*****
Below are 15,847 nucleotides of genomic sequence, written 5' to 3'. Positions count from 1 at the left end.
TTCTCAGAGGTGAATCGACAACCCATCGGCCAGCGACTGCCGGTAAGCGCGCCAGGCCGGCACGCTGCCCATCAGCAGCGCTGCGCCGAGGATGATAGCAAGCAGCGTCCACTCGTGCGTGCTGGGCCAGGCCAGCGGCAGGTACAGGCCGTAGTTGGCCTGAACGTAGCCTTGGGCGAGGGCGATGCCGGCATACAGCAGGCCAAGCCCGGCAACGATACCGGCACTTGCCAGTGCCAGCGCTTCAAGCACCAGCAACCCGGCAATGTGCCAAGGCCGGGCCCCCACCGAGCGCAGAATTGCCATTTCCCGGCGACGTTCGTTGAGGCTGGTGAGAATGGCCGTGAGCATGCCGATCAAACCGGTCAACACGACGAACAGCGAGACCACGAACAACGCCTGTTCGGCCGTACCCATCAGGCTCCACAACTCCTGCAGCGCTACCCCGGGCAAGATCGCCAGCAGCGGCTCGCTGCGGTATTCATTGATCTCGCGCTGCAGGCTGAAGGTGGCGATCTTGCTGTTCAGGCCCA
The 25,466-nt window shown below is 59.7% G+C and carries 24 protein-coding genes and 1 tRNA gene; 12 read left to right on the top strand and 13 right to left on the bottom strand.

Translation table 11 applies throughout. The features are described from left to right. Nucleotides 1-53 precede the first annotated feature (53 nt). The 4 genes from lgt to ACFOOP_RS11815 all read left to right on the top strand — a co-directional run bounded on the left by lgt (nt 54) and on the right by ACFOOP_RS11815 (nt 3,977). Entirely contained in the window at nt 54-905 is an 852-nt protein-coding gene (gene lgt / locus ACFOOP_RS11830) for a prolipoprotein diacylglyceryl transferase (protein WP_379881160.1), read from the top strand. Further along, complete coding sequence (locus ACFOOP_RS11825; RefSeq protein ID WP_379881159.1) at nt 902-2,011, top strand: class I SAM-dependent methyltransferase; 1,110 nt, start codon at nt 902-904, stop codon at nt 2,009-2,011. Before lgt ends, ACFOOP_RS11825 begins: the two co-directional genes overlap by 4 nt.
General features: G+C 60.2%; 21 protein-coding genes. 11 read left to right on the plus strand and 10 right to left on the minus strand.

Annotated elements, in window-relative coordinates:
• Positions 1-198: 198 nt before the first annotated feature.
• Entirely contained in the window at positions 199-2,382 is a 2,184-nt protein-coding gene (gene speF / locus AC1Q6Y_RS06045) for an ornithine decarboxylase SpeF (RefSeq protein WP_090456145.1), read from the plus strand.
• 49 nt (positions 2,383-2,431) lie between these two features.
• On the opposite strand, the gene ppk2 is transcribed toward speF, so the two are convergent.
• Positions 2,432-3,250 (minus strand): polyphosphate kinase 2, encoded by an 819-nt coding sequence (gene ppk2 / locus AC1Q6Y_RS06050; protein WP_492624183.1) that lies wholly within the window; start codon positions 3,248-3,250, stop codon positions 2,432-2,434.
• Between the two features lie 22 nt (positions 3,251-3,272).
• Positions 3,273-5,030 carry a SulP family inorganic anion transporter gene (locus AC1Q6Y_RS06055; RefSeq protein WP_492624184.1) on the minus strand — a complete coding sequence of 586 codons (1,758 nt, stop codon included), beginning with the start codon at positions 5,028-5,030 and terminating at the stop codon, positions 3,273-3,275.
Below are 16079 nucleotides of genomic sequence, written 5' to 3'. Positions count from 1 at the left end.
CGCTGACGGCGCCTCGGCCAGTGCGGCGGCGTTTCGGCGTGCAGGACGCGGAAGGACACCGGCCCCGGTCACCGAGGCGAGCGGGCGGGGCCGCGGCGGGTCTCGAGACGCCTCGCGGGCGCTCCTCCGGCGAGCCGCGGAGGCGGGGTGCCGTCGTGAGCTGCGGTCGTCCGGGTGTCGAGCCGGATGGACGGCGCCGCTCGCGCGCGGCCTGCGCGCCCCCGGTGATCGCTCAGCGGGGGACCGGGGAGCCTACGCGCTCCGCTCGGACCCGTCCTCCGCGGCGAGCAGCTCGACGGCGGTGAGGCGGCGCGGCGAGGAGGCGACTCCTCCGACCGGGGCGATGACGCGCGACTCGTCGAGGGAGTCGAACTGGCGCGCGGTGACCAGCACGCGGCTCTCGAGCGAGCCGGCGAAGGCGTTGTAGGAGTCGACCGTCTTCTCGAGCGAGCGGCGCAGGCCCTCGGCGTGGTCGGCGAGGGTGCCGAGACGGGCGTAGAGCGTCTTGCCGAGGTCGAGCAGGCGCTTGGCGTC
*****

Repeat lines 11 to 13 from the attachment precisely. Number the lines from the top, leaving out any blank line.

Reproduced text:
• Positions 2,432-3,250 (minus strand): polyphosphate kinase 2, encoded by an 819-nt coding sequence (gene ppk2 / locus AC1Q6Y_RS06050; protein WP_492624183.1) that lies wholly within the window; start codon positions 3,248-3,250, stop codon positions 2,432-2,434.
• Between the two features lie 22 nt (positions 3,251-3,272).
• Positions 3,273-5,030 carry a SulP family inorganic anion transporter gene (locus AC1Q6Y_RS06055; RefSeq protein WP_492624184.1) on the minus strand — a complete coding sequence of 586 codons (1,758 nt, stop codon included), beginning with the start codon at positions 5,028-5,030 and terminating at the stop codon, positions 3,273-3,275.